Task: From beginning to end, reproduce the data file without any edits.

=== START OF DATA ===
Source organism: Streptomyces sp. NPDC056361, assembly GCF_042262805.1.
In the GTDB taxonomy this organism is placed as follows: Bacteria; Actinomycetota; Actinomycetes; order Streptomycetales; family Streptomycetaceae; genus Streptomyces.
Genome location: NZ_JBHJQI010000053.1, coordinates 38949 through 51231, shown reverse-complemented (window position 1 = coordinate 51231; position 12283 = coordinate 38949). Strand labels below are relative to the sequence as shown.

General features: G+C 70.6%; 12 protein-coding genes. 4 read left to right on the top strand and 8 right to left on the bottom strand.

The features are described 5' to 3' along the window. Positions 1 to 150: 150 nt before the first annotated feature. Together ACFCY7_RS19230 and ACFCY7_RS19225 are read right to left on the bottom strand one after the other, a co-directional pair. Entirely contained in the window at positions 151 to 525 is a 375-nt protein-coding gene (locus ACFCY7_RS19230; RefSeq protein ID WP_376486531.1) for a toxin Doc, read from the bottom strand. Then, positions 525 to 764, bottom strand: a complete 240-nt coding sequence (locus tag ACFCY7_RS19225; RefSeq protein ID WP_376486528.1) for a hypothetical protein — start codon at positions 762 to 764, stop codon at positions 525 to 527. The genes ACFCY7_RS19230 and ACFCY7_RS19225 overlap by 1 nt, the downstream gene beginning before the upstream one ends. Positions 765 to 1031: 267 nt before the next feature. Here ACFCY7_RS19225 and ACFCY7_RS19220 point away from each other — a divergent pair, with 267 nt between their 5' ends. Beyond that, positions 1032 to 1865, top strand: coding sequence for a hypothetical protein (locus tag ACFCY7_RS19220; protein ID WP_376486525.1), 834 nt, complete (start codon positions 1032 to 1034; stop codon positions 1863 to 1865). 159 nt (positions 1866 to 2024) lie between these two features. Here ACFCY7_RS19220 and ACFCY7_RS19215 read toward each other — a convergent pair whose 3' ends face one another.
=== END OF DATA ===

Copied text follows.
Source organism: Streptomyces sp. NPDC056361, assembly GCF_042262805.1.
In the GTDB taxonomy this organism is placed as follows: Bacteria; Actinomycetota; Actinomycetes; order Streptomycetales; family Streptomycetaceae; genus Streptomyces.
Genome location: NZ_JBHJQI010000053.1, coordinates 38949 through 51231, shown reverse-complemented (window position 1 = coordinate 51231; position 12283 = coordinate 38949). Strand labels below are relative to the sequence as shown.

General features: G+C 70.6%; 12 protein-coding genes. 4 read left to right on the top strand and 8 right to left on the bottom strand.

The features are described 5' to 3' along the window. Positions 1 to 150: 150 nt before the first annotated feature. Together ACFCY7_RS19230 and ACFCY7_RS19225 are read right to left on the bottom strand one after the other, a co-directional pair. Entirely contained in the window at positions 151 to 525 is a 375-nt protein-coding gene (locus ACFCY7_RS19230; RefSeq protein ID WP_376486531.1) for a toxin Doc, read from the bottom strand. Then, positions 525 to 764, bottom strand: a complete 240-nt coding sequence (locus tag ACFCY7_RS19225; RefSeq protein ID WP_376486528.1) for a hypothetical protein — start codon at positions 762 to 764, stop codon at positions 525 to 527. The genes ACFCY7_RS19230 and ACFCY7_RS19225 overlap by 1 nt, the downstream gene beginning before the upstream one ends. Positions 765 to 1031: 267 nt before the next feature. Here ACFCY7_RS19225 and ACFCY7_RS19220 point away from each other — a divergent pair, with 267 nt between their 5' ends. Beyond that, positions 1032 to 1865, top strand: coding sequence for a hypothetical protein (locus tag ACFCY7_RS19220; protein ID WP_376486525.1), 834 nt, complete (start codon positions 1032 to 1034; stop codon positions 1863 to 1865). 159 nt (positions 1866 to 2024) lie between these two features. Here ACFCY7_RS19220 and ACFCY7_RS19215 read toward each other — a convergent pair whose 3' ends face one another.